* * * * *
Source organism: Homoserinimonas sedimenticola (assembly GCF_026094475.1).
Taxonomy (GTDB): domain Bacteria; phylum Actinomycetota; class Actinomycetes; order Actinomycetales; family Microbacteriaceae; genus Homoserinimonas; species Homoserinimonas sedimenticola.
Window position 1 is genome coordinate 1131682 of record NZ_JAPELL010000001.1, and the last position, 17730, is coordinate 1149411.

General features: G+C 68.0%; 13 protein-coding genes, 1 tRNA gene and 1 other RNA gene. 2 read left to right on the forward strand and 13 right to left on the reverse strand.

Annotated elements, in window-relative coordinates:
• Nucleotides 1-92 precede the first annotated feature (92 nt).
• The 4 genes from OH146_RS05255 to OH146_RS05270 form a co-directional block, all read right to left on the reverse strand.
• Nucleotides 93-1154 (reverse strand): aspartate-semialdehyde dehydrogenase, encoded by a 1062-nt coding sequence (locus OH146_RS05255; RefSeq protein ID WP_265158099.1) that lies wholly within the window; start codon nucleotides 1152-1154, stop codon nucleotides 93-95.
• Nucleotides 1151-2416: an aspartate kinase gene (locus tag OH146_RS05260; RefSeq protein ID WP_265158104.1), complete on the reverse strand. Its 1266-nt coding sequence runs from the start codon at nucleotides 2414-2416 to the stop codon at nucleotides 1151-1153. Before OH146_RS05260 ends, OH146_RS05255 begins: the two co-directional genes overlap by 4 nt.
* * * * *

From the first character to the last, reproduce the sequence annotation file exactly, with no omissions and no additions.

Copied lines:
Source organism: Homoserinimonas sedimenticola (assembly GCF_026094475.1).
Taxonomy (GTDB): domain Bacteria; phylum Actinomycetota; class Actinomycetes; order Actinomycetales; family Microbacteriaceae; genus Homoserinimonas; species Homoserinimonas sedimenticola.
Window position 1 is genome coordinate 1131682 of record NZ_JAPELL010000001.1, and the last position, 17730, is coordinate 1149411.

General features: G+C 68.0%; 13 protein-coding genes, 1 tRNA gene and 1 other RNA gene. 2 read left to right on the forward strand and 13 right to left on the reverse strand.

Annotated elements, in window-relative coordinates:
• Nucleotides 1-92 precede the first annotated feature (92 nt).
• The 4 genes from OH146_RS05255 to OH146_RS05270 form a co-directional block, all read right to left on the reverse strand.
• Nucleotides 93-1154 (reverse strand): aspartate-semialdehyde dehydrogenase, encoded by a 1062-nt coding sequence (locus OH146_RS05255; RefSeq protein ID WP_265158099.1) that lies wholly within the window; start codon nucleotides 1152-1154, stop codon nucleotides 93-95.
• Nucleotides 1151-2416: an aspartate kinase gene (locus tag OH146_RS05260; RefSeq protein ID WP_265158104.1), complete on the reverse strand. Its 1266-nt coding sequence runs from the start codon at nucleotides 2414-2416 to the stop codon at nucleotides 1151-1153. Before OH146_RS05260 ends, OH146_RS05255 begins: the two co-directional genes overlap by 4 nt.